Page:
This week saw the bulk of US quarterly earnings delivered.
This profit reporting season has been disappointing, with US earnings currently 2.2% below this time last year, down 1% on last quarter and 12.7% off the last 12 month high in earnings (set in August 2015).
As has become a tradition now, profit reporting season news-flow is dominated by analysis of results “versus expectations”. This renders it an almost predictably benign event, given that most companies that anticipate poorer profits will leak out to analysts the poorer outlook. And so the analysts will have already downgraded client expectations in the month prior to reporting. So when the actual result is announced, it often meets or exceeds the downgraded expectation, making for a comfortable results' season.
(Companies do this softly, by calling around analysts to check their numbers versus others' expectations, thus corralling everyone into line).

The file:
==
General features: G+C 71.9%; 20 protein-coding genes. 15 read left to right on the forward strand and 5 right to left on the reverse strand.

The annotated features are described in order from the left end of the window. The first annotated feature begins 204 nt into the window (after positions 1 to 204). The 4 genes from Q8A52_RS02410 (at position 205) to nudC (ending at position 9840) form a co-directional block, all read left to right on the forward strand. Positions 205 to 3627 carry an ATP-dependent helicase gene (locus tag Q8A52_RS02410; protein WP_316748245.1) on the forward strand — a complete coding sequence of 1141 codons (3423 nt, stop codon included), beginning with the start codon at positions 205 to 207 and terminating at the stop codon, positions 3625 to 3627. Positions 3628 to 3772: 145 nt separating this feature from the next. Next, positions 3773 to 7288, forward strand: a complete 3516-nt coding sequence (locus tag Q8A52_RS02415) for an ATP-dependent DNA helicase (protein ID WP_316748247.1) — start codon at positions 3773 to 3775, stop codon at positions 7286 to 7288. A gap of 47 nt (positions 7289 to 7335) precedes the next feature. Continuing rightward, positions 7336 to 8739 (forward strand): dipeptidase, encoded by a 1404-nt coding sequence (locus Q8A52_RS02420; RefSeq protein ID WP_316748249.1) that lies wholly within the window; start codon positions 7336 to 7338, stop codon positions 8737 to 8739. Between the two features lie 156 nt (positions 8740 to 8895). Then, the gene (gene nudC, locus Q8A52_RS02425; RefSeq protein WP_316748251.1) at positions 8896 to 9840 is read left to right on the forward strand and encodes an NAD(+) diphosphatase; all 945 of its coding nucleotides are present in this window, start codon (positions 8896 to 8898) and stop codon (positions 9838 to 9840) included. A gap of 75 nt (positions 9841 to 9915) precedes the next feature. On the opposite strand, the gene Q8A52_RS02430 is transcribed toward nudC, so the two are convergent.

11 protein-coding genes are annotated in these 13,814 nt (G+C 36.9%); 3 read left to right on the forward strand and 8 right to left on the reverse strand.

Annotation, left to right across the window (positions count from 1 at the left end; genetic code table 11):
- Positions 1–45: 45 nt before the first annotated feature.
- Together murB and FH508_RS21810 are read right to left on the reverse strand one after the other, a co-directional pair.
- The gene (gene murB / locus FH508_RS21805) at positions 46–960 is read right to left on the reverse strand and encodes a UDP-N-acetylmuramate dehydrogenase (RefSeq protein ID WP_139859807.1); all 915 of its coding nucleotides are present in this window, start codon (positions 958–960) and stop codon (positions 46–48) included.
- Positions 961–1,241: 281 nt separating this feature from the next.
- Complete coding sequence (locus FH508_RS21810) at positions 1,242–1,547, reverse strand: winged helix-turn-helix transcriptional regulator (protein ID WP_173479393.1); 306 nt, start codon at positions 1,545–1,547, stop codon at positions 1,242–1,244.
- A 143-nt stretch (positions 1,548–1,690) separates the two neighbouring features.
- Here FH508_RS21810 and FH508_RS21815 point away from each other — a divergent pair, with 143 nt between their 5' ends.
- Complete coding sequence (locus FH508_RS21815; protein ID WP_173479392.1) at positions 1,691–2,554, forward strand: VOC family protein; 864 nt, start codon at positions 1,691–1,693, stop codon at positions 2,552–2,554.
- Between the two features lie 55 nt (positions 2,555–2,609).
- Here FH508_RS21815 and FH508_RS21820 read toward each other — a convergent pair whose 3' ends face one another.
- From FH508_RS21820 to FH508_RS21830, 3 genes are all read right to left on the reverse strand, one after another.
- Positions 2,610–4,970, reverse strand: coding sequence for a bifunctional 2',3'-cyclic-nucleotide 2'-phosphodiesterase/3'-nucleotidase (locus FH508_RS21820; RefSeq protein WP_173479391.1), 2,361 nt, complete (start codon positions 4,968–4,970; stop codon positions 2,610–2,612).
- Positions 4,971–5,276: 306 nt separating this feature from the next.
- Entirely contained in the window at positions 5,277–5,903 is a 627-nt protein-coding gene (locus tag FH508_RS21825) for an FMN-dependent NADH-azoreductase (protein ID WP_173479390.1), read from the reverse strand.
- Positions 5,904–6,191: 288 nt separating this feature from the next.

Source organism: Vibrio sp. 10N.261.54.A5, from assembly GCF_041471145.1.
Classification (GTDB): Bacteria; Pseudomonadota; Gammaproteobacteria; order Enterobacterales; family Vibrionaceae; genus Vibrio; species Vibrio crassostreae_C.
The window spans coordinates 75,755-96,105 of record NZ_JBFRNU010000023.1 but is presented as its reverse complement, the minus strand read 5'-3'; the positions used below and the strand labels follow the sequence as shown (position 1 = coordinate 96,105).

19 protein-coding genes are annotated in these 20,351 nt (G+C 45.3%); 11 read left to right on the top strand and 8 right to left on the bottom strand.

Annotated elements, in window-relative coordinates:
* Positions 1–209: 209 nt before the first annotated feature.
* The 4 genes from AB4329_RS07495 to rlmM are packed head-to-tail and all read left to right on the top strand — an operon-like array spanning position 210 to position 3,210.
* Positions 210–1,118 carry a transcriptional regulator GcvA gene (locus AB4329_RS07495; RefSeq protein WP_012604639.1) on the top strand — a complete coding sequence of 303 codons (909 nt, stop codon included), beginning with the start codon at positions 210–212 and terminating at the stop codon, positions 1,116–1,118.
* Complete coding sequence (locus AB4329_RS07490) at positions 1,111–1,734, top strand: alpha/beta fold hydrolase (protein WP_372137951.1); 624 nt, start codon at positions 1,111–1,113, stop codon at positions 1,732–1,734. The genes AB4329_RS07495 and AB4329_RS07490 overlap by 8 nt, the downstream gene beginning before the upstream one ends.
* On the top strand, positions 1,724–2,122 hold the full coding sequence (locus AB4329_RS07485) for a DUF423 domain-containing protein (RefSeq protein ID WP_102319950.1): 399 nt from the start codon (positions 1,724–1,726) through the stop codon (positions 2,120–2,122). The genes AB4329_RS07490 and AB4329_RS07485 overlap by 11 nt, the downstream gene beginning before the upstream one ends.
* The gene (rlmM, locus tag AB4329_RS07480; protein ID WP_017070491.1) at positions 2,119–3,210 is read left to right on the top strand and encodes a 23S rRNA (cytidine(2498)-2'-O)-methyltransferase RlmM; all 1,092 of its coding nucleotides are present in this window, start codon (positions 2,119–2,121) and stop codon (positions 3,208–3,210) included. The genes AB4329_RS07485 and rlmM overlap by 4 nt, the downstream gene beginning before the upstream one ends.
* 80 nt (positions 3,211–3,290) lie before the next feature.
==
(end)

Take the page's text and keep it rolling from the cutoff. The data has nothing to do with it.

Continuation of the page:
As a result, it is usual (absent extreme business conditions) for more than 70% of companies in reporting season to report results “ahead of expectations”, thus making it a relatively positive time for companies and their chieftains. And those who believe in pixies.
What is usually less focused on is the absolute level of earnings (i.e. profits) itself, and where they are given what people were expecting 1-2-3 years ago.
This season has been disappointing in this regard with US earnings currently 2.2% below this time last year, down 1% on last quarter and 12.7% off the last 12 month high in earnings (set in August 2015).
Additionally, they are ~2% lower than what was expected only a month ago (the difference between growing and declining earnings). This has resulted in earnings expectations for profits in 12 months’ time to be accordingly readjusted down ~2-3%.
For some time, it has been noted that the fall in the oil price has had a large impact on US corporate earnings. However, in the most recent quarter the oil price increased 3% at a time when US profits were declining. This season has shown that US corporate profitability is weak, with even the assistance of significant share buybacks (as previously discussed) and now improving resource pricing (quarter on quarter) failing to help lift earnings.